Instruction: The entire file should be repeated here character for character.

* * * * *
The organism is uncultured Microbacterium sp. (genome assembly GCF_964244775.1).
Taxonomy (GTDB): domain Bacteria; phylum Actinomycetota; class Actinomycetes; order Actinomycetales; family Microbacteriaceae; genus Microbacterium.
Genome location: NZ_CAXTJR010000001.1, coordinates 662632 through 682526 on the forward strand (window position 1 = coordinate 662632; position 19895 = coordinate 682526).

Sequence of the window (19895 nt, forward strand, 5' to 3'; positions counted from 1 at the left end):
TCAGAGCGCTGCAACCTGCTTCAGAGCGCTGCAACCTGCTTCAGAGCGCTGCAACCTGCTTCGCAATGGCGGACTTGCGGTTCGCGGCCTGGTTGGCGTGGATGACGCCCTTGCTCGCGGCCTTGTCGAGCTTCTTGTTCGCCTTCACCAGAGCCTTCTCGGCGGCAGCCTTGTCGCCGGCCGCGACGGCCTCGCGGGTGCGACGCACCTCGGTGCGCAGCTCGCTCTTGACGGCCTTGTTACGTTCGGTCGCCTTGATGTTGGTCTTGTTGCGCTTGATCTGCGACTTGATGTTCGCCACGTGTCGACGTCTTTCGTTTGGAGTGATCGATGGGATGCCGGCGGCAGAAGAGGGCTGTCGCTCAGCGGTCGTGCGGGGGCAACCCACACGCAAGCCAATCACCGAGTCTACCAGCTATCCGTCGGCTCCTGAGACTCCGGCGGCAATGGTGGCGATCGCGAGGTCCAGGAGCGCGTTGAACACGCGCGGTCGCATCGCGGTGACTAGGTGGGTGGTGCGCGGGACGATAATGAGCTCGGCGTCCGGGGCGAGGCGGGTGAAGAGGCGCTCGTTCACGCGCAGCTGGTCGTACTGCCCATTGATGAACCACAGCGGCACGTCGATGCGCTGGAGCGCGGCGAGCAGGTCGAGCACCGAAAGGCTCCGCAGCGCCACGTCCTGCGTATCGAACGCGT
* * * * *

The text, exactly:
The organism is uncultured Microbacterium sp. (genome assembly GCF_964244775.1).
Taxonomy (GTDB): domain Bacteria; phylum Actinomycetota; class Actinomycetes; order Actinomycetales; family Microbacteriaceae; genus Microbacterium.
Genome location: NZ_CAXTJR010000001.1, coordinates 662632 through 682526 on the forward strand (window position 1 = coordinate 662632; position 19895 = coordinate 682526).

Sequence of the window (19895 nt, forward strand, 5' to 3'; positions counted from 1 at the left end):
TCAGAGCGCTGCAACCTGCTTCAGAGCGCTGCAACCTGCTTCAGAGCGCTGCAACCTGCTTCGCAATGGCGGACTTGCGGTTCGCGGCCTGGTTGGCGTGGATGACGCCCTTGCTCGCGGCCTTGTCGAGCTTCTTGTTCGCCTTCACCAGAGCCTTCTCGGCGGCAGCCTTGTCGCCGGCCGCGACGGCCTCGCGGGTGCGACGCACCTCGGTGCGCAGCTCGCTCTTGACGGCCTTGTTACGTTCGGTCGCCTTGATGTTGGTCTTGTTGCGCTTGATCTGCGACTTGATGTTCGCCACGTGTCGACGTCTTTCGTTTGGAGTGATCGATGGGATGCCGGCGGCAGAAGAGGGCTGTCGCTCAGCGGTCGTGCGGGGGCAACCCACACGCAAGCCAATCACCGAGTCTACCAGCTATCCGTCGGCTCCTGAGACTCCGGCGGCAATGGTGGCGATCGCGAGGTCCAGGAGCGCGTTGAACACGCGCGGTCGCATCGCGGTGACTAGGTGGGTGGTGCGCGGGACGATAATGAGCTCGGCGTCCGGGGCGAGGCGGGTGAAGAGGCGCTCGTTCACGCGCAGCTGGTCGTACTGCCCATTGATGAACCACAGCGGCACGTCGATGCGCTGGAGCGCGGCGAGCAGGTCGAGCACCGAAAGGCTCCGCAGCGCCACGTCCTGCGTATCGAACGCGT